Wednesday, October 21, 2015

#pmqsketch Cameron's Crimson Tide

It was when the Prime Minister said he didn’t want to make promises he could not keep that even Tory MP’s started to smirk.
Labour MP’s laughed out loud for the first time since the election and Dave rewarded them with a wobbly.
If song sheets had been available then a chorus of  “happy days are here again” would have broken out.

As it was the Cameron crimson tide was a long time coming at Prime Ministers Questions.
There had been indications from the off that the kettle was on the boil.

J. Hunt minor, ever the bellwether of Prime Ministerial moods, could be seen cowering behind the Speaker’s chair.
Then the Glum family appeared to have replaced the Cabinet on the Government front benches. 
Finally Chancellor George, normally cleaved to Dave’s side, had swopped  with Theresa May leaving her firmly in harm’s way.

Having been dumped on by his own side over tax credits yesterday and due for a shellacking over steel, today was never going to be easy for the PM.
Even his bully boys appeared to have turned the volume down from outrageous to just ridiculous to mark the seriousness of the occasion.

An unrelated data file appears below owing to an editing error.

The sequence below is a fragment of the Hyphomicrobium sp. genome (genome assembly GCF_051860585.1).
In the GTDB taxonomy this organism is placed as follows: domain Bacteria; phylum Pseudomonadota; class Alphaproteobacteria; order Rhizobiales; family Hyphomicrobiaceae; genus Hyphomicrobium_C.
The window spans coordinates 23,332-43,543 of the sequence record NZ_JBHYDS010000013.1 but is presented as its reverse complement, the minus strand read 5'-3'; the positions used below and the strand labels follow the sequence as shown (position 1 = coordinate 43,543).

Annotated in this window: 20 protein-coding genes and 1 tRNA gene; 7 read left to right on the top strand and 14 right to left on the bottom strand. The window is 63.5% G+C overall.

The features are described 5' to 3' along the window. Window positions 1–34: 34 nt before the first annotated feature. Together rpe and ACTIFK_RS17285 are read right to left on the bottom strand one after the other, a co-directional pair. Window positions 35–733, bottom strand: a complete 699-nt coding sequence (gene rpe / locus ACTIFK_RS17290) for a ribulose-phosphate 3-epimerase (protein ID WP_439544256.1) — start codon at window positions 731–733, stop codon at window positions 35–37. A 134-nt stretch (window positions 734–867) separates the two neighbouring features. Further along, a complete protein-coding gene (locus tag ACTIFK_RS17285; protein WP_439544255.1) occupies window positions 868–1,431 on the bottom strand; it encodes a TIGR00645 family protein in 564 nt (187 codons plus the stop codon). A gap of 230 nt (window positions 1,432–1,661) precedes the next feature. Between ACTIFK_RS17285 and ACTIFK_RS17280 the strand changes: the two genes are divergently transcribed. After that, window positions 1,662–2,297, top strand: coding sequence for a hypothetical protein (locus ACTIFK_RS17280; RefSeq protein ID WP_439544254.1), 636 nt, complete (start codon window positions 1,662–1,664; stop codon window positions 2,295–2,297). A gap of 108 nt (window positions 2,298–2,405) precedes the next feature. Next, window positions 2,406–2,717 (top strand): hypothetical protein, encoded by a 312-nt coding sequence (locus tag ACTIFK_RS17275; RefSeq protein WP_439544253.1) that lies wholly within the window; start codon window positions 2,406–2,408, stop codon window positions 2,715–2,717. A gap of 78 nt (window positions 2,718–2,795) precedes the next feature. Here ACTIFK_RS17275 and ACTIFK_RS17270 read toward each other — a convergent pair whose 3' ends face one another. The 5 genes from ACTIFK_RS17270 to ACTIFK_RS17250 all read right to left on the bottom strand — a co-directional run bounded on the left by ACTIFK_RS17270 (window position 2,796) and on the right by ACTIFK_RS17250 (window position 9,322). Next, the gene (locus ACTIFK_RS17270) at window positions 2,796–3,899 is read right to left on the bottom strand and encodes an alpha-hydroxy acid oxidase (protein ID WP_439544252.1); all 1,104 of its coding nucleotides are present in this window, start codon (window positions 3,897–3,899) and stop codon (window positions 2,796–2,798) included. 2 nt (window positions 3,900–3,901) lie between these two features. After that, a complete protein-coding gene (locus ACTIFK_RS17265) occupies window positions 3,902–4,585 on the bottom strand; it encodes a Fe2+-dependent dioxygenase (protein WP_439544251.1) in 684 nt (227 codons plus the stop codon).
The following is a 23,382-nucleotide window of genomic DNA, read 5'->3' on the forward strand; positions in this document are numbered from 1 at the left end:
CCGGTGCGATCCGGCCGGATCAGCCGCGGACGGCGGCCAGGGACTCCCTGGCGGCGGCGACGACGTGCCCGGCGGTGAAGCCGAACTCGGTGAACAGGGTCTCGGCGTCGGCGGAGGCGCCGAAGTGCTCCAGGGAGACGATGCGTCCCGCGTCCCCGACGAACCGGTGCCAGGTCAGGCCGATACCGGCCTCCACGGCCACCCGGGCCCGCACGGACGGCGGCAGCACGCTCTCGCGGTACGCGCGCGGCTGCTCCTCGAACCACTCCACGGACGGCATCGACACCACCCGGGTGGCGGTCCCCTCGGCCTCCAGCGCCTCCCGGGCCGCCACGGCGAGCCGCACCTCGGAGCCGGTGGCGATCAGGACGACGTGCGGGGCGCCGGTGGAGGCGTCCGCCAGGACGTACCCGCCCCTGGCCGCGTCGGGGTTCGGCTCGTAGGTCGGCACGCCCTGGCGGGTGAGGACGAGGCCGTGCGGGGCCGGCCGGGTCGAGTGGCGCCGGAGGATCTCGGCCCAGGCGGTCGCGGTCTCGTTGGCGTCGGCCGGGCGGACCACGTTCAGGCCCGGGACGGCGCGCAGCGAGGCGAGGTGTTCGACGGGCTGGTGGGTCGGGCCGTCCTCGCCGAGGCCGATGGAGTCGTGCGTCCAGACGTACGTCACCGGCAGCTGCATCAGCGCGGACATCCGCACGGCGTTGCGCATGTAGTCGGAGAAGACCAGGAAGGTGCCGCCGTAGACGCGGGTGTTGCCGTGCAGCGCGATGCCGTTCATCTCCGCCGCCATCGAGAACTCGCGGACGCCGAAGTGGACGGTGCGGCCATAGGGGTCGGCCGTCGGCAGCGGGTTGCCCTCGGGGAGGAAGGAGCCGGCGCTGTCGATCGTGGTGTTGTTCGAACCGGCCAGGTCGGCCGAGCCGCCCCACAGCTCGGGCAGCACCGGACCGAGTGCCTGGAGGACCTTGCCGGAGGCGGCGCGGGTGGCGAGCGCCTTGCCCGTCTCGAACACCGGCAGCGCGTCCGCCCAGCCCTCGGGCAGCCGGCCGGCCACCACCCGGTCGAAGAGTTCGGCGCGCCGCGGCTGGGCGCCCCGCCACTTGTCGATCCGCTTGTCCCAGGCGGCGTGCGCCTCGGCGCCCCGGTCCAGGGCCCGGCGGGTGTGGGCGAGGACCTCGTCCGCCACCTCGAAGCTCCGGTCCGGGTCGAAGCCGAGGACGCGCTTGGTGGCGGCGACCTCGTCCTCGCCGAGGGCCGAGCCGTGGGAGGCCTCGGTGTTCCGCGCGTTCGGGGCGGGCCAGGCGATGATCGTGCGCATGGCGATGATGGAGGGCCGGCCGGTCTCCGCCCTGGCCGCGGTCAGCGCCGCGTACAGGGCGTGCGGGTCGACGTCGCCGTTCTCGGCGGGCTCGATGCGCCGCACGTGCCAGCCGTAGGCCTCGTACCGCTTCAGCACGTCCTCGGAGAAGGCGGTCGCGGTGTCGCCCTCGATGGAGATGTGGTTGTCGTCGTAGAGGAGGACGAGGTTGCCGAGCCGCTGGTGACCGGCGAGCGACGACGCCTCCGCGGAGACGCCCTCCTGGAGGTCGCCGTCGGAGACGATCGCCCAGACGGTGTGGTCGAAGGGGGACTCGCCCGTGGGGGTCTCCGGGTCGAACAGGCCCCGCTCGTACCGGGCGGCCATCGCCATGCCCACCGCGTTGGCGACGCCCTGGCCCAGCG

In times past this attempt at semi-acceptable behaviour would
have been abandoned within seconds as the leader of the Opposition climbed to his feet.
But week three of Jeremy Corbyn’s new politics and his refusal to play the game has left them all confused.

His continued unwillingness to release Dave’s inner Flashman is causing problems all round.
He was at it again today with quiet questions about the PM’s problems.
What did Dave think about Tory MPs rubbishing his cuts to tax credits, he almost whispered.

Confident that the Chancellor has all their names and home addresses, the PM prevaricated.
The bully boys bristled but Mr Corbyn fixed them with ”that look” and public school training kicked in.

Jeremy went at him again and over the Labour benches there appeared a long missing thought bubble; “Gotcha!” it said — and then Jeremy stopped.
As another thought bubble formed over Labour ranks, their leader kindly lifted the PM off his hook and sat him down unscathed.

As Corbyn’s cohorts assimilated this unexpected turn of events the Tory benches comradely shared their confusion.

Luckily for Labour you can take Dave out of the hubris but you can’t take the hubris etc. etc.
Having escaped almost unscathed from Jeremy the PM described himself
“delighted” at the tax credit cuts in a comment guaranteed to haunt him and his.
And even as Downing Street was scrambling to tell the nation what he “really” meant, Dave at last delivered on his temper.

Only in the Commons on his way to see what else the Chinese want to buy, the PM was hoping to get away early.
But a combination of insults from his friend Speaker Bercow plus a question on Chinese steel dumping from an affected Labour MP did for him. 

The words “self righteous” and several aargh’s met in the same sentence as the crimson tide finally broke over the Cameron countenance 
Theresa May blanched, the Cabinet did a reverse Mexican wave and Hunt minor did a runner.

As will this issue.